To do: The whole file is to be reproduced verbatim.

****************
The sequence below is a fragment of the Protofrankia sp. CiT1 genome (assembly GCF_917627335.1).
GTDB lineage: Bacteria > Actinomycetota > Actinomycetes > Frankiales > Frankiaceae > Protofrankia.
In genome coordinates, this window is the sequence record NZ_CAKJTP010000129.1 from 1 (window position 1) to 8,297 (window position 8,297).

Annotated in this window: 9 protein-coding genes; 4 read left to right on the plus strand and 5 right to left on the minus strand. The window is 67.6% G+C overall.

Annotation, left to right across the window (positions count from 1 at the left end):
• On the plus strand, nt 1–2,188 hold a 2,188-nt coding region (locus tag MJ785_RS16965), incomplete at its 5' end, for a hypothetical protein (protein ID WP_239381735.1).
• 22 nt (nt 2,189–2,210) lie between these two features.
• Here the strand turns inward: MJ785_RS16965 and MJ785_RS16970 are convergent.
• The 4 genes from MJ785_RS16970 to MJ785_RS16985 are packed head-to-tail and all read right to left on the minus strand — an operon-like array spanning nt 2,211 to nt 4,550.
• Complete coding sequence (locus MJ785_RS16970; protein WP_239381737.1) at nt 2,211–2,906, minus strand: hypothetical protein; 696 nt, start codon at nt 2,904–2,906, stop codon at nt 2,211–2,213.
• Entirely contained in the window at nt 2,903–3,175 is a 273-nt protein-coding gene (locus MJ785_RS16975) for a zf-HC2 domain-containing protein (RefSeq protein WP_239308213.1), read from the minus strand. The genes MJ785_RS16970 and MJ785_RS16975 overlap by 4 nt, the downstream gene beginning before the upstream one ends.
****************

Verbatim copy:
The sequence below is a fragment of the Protofrankia sp. CiT1 genome (assembly GCF_917627335.1).
GTDB lineage: Bacteria > Actinomycetota > Actinomycetes > Frankiales > Frankiaceae > Protofrankia.
In genome coordinates, this window is the sequence record NZ_CAKJTP010000129.1 from 1 (window position 1) to 8,297 (window position 8,297).

Annotated in this window: 9 protein-coding genes; 4 read left to right on the plus strand and 5 right to left on the minus strand. The window is 67.6% G+C overall.

Annotation, left to right across the window (positions count from 1 at the left end):
• On the plus strand, nt 1–2,188 hold a 2,188-nt coding region (locus tag MJ785_RS16965), incomplete at its 5' end, for a hypothetical protein (protein ID WP_239381735.1).
• 22 nt (nt 2,189–2,210) lie between these two features.
• Here the strand turns inward: MJ785_RS16965 and MJ785_RS16970 are convergent.
• The 4 genes from MJ785_RS16970 to MJ785_RS16985 are packed head-to-tail and all read right to left on the minus strand — an operon-like array spanning nt 2,211 to nt 4,550.
• Complete coding sequence (locus MJ785_RS16970; protein WP_239381737.1) at nt 2,211–2,906, minus strand: hypothetical protein; 696 nt, start codon at nt 2,904–2,906, stop codon at nt 2,211–2,213.
• Entirely contained in the window at nt 2,903–3,175 is a 273-nt protein-coding gene (locus MJ785_RS16975) for a zf-HC2 domain-containing protein (RefSeq protein WP_239308213.1), read from the minus strand. The genes MJ785_RS16970 and MJ785_RS16975 overlap by 4 nt, the downstream gene beginning before the upstream one ends.